A debut that whips up a bounty of introspective and authentic feeling
Harrison Smith
16:35 30th January 2021

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The best way to summarise Not Your Muse, the debut album by British singer-songwriter Celeste, would perhaps be ‘astutely mellow’. That isn’t to say that there is a substantially downbeat or melancholic nature to the record; more so that her tender, whisper-like voice and poignant lyrical outlook whips up a bounty of introspective and authentic feeling, unlocking a chest of truly enlightened and refreshing yet casual day-to-day observations. 

Opening with ‘Ideal Woman’, Celeste rattles off an array of self assured statements "I like to think it’s because I look too good", which establishes a tenacious confidence and implements her affable demeanor. On ‘Beloved’, partnering the oft heard attributes of R&B and a rich cinematic arrangement of strings, we are led on a slow burning journey through personal longing and the wild idiosyncrasies of love "I heard lightning don't strike twice / Could you be the man of my dreams?" Celeste herself has stated that the track was inspired by the crooners of the 1950s and the woozy sounds reflected in the feeling of post air-travel sleepiness.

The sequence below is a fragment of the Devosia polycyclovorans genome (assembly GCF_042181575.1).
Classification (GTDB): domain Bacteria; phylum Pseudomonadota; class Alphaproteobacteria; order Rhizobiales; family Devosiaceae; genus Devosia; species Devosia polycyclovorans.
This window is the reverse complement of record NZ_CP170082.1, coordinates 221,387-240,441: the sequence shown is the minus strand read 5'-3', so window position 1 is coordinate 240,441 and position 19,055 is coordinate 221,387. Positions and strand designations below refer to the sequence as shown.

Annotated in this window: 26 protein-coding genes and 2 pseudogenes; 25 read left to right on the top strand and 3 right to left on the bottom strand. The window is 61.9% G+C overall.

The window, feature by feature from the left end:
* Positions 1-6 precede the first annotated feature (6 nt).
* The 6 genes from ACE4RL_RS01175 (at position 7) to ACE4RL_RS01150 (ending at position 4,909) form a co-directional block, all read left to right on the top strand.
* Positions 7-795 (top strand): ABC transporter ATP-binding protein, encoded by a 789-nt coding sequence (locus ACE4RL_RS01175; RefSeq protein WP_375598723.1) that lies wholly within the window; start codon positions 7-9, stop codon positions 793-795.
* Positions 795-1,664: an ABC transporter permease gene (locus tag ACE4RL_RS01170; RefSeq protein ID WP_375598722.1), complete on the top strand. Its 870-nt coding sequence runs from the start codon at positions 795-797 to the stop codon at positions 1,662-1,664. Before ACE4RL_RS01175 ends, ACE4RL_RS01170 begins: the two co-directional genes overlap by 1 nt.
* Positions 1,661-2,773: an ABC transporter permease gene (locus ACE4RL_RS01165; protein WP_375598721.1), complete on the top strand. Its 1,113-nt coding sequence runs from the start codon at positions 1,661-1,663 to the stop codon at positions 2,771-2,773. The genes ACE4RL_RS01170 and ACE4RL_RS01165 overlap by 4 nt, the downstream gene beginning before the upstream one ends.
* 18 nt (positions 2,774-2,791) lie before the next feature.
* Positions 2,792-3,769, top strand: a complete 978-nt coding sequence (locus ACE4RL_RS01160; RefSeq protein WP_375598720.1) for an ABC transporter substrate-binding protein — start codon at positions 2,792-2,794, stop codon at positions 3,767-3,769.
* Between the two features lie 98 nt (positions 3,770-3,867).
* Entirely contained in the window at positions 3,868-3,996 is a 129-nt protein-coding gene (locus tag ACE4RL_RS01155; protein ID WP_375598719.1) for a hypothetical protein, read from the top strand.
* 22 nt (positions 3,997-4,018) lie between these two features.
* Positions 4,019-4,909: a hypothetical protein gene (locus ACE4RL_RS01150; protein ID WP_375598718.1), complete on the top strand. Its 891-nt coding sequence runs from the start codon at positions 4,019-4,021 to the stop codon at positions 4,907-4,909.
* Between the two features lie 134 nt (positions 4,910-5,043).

The now familiar (thanks to the Premier League) ‘Stop This Flame’ is the liveliest track on the album and highlights the impressive vocal range available to Celeste when needed. ‘Tonight Tonight’, a catchy acoustic-funk number speaks of the anticipation and delightful nerves one experiences when awaiting a lover to come home, "Looking for your shadow in the light beneath the door".

On ‘Love Is Back’, Celeste channels her inner Amy Winehouse, adopting the honest lyricism that the aforementioned became so notable for: "I'm startin' to realise that all the boys that I find / are all trouble". Whilst comparisons with Winehouse, Billie Holiday and Bessie Smith are certainly going to be made, Celeste has enough moxy and enchantment to stand out. 

Celeste’s own brand of soul sees her artfully taking the most engaging parts of mainstream chart pop and mixing it up with a calculated portion of traditional jazz and beat-poetry-like delivery. At times, one does long for further variation in the composition, though this could be down to debut album cautions and not taking too many risks early on in your career. 

What’s clear is that Celeste has all the makings of something unique: a British soul artist, certainly, but one with a razor sharp edge and a theremin like falsetto, capable of quite remarkable things.

Not Your Muse is out now. 

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Photo: Press